Italian Black Summer Truffles
Black summer truffles are more subtle than the winter variety. Shave truffle over cooked potatoes, toss with herbs and a shallot vinaigrette. Thinly shave truffle over scrambled eggs.
It is the only lettuce type that does not occur in red form as well as green. Iceberg is the given name to dozens of cultivars of lettuce, all of which are adapted to specific planting regions and time periods.
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Garlic roots are available in the spring and can sometimes be found at your local farmers market.
Garlic roots are an uncommon culinary ingredient, primarily because they are generally trimmed from the bulb and discarded after harvest. They are considered an almost obscure secondary crop for garlic growers. The plant in its entirety, has one of the largest genomes of all cultivated plants. Botanically named Allium Sativum, garlic is a member of the lily family along with chives, shallots and onions.
Garlic roots are the taproots of an individual garlic bulb. Dozens of thin wiry taproots descend from the bulbous root during garlic's growing cycle, establishing the plant and continuing to act as the plant's food seeker, absorbing nutrients from the soil. While the garlic roots are white, they have been tinted with tones of sand and dirt, suggesting where they come from. These colors do not play into the flavor though. Garlic roots hold less the bite of the bulb and more of a subtle overture of garlic flavor. Notes of savory pepper act as a teaser to what is to come, yet there is no shocking after bite, just a mellow finish. Cooked garlic roots become even more mellow with a hint of nutty sweetness.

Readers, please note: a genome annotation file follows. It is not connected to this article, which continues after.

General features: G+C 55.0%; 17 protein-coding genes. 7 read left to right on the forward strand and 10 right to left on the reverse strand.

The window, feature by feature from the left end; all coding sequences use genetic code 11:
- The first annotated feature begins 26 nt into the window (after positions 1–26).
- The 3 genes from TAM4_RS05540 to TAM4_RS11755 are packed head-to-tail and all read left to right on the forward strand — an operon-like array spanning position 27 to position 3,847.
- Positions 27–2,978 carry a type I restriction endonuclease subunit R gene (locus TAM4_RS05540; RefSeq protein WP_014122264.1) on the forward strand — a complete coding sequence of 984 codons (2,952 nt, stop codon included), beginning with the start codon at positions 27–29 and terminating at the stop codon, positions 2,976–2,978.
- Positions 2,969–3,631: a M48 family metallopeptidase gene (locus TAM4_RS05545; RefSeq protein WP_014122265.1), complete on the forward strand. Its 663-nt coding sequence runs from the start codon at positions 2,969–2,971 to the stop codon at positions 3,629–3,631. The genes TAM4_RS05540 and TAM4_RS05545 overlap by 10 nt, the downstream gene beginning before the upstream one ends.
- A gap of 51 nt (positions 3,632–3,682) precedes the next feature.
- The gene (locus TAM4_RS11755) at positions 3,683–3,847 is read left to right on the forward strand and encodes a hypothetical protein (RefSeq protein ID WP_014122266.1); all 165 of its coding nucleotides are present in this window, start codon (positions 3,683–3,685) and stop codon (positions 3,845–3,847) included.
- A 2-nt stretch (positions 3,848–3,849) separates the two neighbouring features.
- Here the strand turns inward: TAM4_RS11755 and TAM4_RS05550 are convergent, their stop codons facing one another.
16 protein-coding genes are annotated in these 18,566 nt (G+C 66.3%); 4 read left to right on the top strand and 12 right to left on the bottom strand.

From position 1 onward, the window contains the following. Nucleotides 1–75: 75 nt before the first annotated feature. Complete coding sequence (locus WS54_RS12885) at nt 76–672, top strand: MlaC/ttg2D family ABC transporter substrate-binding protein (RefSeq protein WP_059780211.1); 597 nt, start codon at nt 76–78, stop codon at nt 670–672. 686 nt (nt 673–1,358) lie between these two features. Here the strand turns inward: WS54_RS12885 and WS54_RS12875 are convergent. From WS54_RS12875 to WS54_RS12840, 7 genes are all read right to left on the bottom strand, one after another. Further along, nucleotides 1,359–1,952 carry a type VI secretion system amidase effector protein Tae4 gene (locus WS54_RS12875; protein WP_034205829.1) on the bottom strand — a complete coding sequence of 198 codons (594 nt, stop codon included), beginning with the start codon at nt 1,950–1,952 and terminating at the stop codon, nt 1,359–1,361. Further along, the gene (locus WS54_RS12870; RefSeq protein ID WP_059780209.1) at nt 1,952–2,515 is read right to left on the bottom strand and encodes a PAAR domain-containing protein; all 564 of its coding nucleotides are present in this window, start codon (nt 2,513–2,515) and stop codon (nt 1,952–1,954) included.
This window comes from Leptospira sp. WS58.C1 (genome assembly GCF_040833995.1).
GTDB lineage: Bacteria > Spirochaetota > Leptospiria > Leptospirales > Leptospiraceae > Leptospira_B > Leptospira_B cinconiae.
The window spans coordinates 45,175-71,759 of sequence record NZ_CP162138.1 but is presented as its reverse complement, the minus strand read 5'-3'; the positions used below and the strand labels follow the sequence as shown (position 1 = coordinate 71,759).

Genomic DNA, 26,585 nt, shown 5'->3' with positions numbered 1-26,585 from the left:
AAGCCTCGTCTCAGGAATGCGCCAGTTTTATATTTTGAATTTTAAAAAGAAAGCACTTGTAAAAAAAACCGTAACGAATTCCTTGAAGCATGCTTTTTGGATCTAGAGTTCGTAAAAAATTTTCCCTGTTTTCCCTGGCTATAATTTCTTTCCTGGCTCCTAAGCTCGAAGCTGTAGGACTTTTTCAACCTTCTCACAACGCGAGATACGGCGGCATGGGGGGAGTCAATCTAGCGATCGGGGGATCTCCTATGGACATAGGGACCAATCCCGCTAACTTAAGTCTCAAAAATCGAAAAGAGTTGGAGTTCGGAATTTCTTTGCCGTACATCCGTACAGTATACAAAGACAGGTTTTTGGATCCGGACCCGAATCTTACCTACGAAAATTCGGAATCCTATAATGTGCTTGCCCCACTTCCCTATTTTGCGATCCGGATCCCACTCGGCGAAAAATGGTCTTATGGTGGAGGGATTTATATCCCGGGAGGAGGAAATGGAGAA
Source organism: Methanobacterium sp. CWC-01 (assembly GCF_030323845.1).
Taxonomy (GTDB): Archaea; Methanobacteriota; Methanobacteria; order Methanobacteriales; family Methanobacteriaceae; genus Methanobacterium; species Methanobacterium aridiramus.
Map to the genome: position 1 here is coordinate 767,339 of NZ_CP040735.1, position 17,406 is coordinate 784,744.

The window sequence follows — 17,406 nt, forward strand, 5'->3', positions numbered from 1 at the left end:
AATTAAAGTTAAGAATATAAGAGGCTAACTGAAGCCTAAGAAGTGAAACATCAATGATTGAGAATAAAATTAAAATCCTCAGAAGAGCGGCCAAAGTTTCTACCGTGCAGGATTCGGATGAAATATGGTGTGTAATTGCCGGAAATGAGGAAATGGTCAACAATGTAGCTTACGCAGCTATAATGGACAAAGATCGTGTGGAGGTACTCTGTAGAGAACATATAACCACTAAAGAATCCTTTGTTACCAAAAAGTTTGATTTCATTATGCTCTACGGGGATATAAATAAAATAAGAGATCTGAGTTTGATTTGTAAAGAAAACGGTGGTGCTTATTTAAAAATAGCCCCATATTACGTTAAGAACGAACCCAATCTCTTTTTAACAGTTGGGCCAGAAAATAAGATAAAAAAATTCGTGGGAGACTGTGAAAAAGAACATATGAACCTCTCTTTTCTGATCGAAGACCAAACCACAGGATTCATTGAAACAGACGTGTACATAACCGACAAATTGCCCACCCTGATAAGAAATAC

Garlic roots can be used raw or cooked in various applications and countless recipes. Comparable to the less robust flavor of green garlic, they can be added to fresh salads, infused into cooking oils for applications such as sautéing fish, seafood, chicken, potatoes and even fried eggs. Garlic roots can be used to impart flavor in soups, while also being added as a visual element to garlic soup itself. They can be added to pasta and legume dishes, tossed in as a finishing touch with noodles, cream and cheese sauces or blanched fava beans. Pair garlic roots with fresh, spring vegetables such as asparagus, morels, green herbs, peas, leeks and fiddlehead ferns. It is well documented that garlic-cloves-in-oil mixtures stored at room temperature create a dangerous environment for the growth of the deadly toxin, Clostridium botulinum. This has not been investigated for the roots themselves but should be taken into consideration.
Garlic roots are not new to the horticultural landscape; all plants require a root system to grow. Their roadmap began with wild garlic. All garlic cultivars are considered to be derived from ten specific varieties of garlic that evolved in the Caucasus Mountains between the Black Sea and the Caspian Sea. Garlic has been altered over time by natural and intentional selection, ever changing growing conditions, such as soil fertility, rainfall, temperature, altitude, length and severity of winter and as trade routes were evolved and extended garlic would become naturalized in often unnatural climates. The single most important non-variable among all garlic varieties is that, when planted, one clove of garlic yields one bulb of garlic.
Recipes that include Garlic Roots. One is easiest, three is harder.